This week the Supreme Court set six cases and reset one case for oral argument. We review each of these orders in this week’s edition of the Texas Supreme Court Update.
BCCA Appeal Group v. City of Houston, Case 13-0768:
In this Petition for Review, the BCCA Appeal Group, Inc. brought suit to enjoin enforcement of two ordinances enacted by the City of Houston. BCCA argued that the Texas Clean Air Act (“TCCA”) and the Texas Water Code preempted the ordinances, and, thus, the ordinances were unconstitutional under Article XI of the Texas Constitution. Specifically, the ordinance purportedly made unlawful facilities that were approved or authorized by the Texas Commission on Environmental Quality. However, the City of Houston countered that the ordinances do not create stricter emission standards than the TCCA, but rather they implement enforcement measures well within the Act’s regulatory scheme. The First Court of Appeals ruled for the City of Houston and BCCA has appealed. Oral argument is reset for September 2, 2015.
In Re RSR Corp. and Quemetco Metals Limited, Inc., Case 13-0499:
In this Petition for Writ of Mandamus, RSR challenges a 26-page order granting a Motion to Disqualify Bickel & Brewer from representing RSR in litigation. RSR argues that the Real Party in Interest failed to seek disqualification in its original Motion for Sanctions or its Amended Motions; that it waited 14 months before making its disqualification claim; and that it did not violate Texas ethical rules by speaking with a former-employee fact witness. However, Real Party in Interest claims that Bickel & Brewer secretly obtained confidential and privileged information from its former high-ranking employee over a seven-month relationship. The Dallas Court of Appeals denied RSR’s mandamus petition. Oral argument is set for September 2, 2015.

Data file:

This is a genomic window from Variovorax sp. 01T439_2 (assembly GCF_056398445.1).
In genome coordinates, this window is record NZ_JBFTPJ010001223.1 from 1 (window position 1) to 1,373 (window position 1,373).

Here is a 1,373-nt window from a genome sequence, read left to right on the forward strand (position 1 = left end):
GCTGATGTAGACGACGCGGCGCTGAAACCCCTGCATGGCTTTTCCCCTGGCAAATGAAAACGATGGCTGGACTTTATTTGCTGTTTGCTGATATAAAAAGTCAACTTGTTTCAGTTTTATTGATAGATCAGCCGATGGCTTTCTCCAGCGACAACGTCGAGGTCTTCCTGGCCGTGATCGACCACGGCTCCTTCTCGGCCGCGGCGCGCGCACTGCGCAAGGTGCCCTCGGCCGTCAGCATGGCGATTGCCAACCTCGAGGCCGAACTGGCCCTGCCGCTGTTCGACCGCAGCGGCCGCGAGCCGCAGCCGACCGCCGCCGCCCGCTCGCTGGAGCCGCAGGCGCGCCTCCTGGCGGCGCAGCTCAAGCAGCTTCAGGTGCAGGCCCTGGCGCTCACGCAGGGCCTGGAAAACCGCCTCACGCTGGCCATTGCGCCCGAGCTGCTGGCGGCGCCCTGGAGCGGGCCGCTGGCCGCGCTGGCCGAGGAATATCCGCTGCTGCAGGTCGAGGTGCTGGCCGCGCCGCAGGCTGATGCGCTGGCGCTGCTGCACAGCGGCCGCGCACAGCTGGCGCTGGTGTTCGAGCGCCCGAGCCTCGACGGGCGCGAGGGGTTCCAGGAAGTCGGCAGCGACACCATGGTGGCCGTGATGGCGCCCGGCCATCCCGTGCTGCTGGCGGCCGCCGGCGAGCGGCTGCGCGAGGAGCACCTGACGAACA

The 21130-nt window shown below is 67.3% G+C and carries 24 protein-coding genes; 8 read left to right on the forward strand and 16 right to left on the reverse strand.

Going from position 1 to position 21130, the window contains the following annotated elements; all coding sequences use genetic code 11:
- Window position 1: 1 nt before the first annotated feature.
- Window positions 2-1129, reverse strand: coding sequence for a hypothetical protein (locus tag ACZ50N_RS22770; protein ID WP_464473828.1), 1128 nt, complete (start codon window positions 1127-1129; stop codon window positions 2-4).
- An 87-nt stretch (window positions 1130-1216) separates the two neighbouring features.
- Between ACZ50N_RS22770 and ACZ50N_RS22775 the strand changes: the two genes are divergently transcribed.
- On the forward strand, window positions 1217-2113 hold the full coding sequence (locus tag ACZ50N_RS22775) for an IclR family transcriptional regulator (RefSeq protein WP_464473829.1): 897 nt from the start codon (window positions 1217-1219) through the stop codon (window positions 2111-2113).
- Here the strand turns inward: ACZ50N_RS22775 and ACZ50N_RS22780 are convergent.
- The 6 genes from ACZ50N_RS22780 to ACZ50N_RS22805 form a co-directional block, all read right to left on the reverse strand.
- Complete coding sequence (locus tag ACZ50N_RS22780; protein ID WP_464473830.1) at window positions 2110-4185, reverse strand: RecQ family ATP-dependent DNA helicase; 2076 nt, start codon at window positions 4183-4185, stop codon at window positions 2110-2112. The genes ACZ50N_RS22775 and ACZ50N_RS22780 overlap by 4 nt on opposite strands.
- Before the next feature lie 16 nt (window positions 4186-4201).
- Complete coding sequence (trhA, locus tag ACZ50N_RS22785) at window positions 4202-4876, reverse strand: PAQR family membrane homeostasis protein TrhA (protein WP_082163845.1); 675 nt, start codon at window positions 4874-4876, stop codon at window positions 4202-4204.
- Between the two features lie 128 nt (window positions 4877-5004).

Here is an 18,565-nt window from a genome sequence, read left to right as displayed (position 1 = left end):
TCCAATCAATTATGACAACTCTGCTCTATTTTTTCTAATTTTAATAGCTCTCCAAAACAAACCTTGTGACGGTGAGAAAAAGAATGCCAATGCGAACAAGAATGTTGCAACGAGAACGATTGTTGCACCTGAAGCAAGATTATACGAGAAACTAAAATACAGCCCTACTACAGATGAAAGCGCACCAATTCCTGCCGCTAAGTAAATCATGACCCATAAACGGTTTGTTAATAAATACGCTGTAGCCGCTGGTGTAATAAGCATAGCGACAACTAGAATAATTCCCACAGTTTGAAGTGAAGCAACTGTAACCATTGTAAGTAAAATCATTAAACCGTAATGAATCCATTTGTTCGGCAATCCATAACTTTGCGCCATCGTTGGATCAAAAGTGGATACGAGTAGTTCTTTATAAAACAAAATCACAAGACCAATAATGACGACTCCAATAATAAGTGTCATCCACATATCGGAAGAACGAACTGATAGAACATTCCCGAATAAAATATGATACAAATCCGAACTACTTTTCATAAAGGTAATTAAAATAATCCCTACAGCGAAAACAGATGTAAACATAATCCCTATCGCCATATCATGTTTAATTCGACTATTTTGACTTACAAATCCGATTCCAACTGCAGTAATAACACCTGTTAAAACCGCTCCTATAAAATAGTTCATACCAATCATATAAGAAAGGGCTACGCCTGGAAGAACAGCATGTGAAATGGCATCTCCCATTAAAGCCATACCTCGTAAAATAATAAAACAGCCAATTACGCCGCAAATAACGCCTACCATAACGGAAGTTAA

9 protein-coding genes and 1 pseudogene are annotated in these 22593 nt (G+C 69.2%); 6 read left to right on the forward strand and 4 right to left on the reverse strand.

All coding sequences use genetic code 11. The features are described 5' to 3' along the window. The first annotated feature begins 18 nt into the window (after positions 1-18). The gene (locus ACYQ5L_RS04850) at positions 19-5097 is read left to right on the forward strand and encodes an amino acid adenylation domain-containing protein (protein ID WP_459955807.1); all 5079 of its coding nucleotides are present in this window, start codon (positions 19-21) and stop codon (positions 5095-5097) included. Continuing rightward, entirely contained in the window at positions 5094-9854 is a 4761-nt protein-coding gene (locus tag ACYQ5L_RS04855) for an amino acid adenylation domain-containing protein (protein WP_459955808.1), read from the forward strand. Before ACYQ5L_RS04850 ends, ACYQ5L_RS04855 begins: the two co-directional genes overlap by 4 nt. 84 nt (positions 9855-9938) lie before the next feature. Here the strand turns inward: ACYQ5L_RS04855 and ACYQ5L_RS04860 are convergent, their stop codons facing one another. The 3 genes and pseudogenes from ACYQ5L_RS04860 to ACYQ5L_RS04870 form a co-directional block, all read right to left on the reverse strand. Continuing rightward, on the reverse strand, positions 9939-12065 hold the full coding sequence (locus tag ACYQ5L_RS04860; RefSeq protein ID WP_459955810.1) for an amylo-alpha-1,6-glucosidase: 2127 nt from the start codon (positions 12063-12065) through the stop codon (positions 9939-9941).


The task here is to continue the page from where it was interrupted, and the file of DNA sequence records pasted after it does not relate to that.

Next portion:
Seger v. Yorkshire Ins. Co., Ltd., Case 13-0673:
Plaintiffs, parents of a minor Decedent, originally filed a wrongful death case against Diatom when their son tragically died, a case that resulted in a $7.5 million judgment for each of the parents. Diatom’s CGL insurers denied coverage and Diatom assigned itsStowers action to the Segers. The Segers won a judgment in 2005 on the Stowers claim. Subsequently, the Seventh Court of Appeals ruled that the Segers could not use their wrongful death judgment as evidence in their subsequent Stowers action, and the Segers seek review from the Supreme Court. Oral argument is set for September 3, 2015.
Occidental Chem. Corp. v. Jenkins, Case 13-0961:
In this case, Respondent Jason Jenkins claimed that Occidental owned and operated a chemical plain in Bayport and that its acid addition system was negligently designed. Occidental asserted that it was protected by two statutes of repose that protect parties who “design” and “construct” improvements to real property. The trial court granted a take-nothing judgment for Occidental, but the First Court of Appeals reversed the decision, finding that the statutes did not apply. Oral argument is set for September 3, 2015.
Melendez v. Kingsaire, Inc. d/b/a Kings Aire, Inc., Case 14-0006:
In this Petition for Review, the Respondent, Jorge Melendez, sued Kings Aire for retaliation, arguing that he was terminated wrongfully after his 12 weeks of FLMA leave expired. Melendez had suffered serious injuries to his wrist. The trial awarded Melendez $124,654, and the Eighth Court of Appeals affirmed. Kings Aire argues that it terminated Melendez via a straightforward application of its leave policy. The company claims that it was entitled to a jury question or instruction on the affirmative defense of a uniformly-enforced absence policy. The Court will hear oral argument on September 3, 2015.
U.S. Metals, Inc. v. Liberty Mutual Group, Inc., Case No. 14-0753: